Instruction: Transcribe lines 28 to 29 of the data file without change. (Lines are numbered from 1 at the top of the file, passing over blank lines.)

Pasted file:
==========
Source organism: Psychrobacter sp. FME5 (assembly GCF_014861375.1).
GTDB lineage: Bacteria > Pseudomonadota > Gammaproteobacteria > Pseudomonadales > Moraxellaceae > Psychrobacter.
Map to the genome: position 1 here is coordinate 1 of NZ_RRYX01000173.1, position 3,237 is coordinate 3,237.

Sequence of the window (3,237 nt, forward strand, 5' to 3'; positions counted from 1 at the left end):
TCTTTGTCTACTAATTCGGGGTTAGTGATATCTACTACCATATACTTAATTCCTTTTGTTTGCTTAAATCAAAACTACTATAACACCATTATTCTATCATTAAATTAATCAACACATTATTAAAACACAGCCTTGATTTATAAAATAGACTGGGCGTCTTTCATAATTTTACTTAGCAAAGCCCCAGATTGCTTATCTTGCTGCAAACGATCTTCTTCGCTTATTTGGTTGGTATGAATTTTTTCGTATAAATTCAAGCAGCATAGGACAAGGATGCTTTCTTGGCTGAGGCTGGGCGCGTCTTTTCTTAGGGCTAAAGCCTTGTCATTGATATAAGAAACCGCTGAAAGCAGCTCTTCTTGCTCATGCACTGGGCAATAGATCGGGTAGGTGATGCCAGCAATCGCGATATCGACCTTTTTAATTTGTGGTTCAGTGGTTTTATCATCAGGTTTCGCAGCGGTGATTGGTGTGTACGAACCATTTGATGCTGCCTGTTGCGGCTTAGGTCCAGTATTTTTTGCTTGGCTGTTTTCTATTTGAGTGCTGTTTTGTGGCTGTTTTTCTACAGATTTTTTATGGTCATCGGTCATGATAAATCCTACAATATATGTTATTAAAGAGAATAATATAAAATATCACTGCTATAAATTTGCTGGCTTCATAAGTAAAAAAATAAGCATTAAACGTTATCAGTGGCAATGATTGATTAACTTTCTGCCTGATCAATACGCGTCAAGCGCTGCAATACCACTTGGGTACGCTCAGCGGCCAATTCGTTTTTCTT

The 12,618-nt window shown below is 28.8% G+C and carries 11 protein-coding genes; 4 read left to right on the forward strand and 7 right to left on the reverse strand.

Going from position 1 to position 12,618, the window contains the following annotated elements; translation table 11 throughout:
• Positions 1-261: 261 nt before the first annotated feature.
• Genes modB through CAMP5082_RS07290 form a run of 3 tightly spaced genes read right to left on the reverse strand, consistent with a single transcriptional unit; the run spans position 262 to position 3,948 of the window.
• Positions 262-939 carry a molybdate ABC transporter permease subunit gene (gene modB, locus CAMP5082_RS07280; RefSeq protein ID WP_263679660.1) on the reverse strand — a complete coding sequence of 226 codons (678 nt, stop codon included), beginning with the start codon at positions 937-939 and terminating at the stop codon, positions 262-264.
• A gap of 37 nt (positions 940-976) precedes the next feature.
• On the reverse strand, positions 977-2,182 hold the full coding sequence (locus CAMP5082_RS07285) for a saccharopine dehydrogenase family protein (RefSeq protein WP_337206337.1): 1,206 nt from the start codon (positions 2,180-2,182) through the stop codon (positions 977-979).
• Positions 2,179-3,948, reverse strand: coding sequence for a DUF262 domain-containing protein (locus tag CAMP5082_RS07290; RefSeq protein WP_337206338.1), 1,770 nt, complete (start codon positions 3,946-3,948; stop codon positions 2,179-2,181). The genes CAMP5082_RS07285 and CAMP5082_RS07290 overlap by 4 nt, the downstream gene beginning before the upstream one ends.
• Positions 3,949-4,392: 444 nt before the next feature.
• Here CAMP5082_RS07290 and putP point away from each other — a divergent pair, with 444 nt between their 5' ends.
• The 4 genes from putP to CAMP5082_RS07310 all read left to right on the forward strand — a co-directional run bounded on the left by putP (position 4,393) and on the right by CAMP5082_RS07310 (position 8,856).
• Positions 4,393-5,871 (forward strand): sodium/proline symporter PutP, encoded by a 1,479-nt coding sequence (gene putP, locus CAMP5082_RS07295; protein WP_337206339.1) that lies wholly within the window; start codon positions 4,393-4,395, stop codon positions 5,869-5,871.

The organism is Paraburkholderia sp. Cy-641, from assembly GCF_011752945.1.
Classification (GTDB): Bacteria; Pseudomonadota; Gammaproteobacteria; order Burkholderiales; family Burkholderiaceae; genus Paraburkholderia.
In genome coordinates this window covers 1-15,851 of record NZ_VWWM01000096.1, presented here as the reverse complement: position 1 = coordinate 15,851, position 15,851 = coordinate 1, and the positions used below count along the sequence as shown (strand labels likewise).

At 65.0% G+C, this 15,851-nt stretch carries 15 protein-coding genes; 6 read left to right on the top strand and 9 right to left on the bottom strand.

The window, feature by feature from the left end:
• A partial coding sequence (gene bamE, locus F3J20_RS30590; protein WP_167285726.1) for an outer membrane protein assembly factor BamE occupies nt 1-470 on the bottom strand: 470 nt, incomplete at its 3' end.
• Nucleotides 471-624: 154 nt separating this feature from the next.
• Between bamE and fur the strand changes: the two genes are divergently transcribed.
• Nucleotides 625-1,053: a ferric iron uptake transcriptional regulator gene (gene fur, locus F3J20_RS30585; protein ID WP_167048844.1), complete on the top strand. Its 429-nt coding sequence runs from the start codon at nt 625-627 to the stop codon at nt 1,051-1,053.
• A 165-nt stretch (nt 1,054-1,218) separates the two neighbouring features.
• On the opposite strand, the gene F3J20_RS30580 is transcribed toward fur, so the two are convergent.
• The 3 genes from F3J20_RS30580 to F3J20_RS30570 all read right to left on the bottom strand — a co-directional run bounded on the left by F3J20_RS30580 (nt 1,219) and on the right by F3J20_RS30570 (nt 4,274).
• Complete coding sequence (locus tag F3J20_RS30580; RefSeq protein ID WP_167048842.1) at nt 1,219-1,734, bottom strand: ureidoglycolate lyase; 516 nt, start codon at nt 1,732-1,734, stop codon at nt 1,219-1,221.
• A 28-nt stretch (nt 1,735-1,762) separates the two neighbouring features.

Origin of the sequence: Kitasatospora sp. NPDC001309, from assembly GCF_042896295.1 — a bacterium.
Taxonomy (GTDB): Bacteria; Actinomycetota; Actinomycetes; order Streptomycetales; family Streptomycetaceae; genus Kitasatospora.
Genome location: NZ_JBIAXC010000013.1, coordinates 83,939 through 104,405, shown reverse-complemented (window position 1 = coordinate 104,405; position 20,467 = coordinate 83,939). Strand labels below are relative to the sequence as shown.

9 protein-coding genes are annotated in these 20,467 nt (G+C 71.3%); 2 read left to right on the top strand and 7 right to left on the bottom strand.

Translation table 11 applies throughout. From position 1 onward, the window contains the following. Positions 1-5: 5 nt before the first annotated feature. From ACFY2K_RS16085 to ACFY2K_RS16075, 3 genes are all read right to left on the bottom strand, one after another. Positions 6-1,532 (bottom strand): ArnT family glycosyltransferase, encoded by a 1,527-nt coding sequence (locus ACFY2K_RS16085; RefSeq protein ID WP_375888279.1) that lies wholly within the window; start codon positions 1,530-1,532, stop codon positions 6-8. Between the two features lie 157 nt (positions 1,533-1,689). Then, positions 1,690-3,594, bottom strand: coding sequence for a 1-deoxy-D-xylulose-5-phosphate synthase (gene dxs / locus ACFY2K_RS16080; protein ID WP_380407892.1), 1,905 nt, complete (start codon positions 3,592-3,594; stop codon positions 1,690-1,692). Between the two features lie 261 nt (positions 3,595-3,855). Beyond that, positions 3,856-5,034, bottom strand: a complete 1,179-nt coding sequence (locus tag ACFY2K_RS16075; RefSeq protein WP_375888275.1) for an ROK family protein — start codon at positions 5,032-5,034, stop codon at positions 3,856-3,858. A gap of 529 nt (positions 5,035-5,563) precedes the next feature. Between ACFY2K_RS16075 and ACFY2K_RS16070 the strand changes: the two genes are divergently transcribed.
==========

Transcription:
• On the opposite strand, the gene F3J20_RS30580 is transcribed toward fur, so the two are convergent.
• The 3 genes from F3J20_RS30580 to F3J20_RS30570 all read right to left on the bottom strand — a co-directional run bounded on the left by F3J20_RS30580 (nt 1,219) and on the right by F3J20_RS30570 (nt 4,274).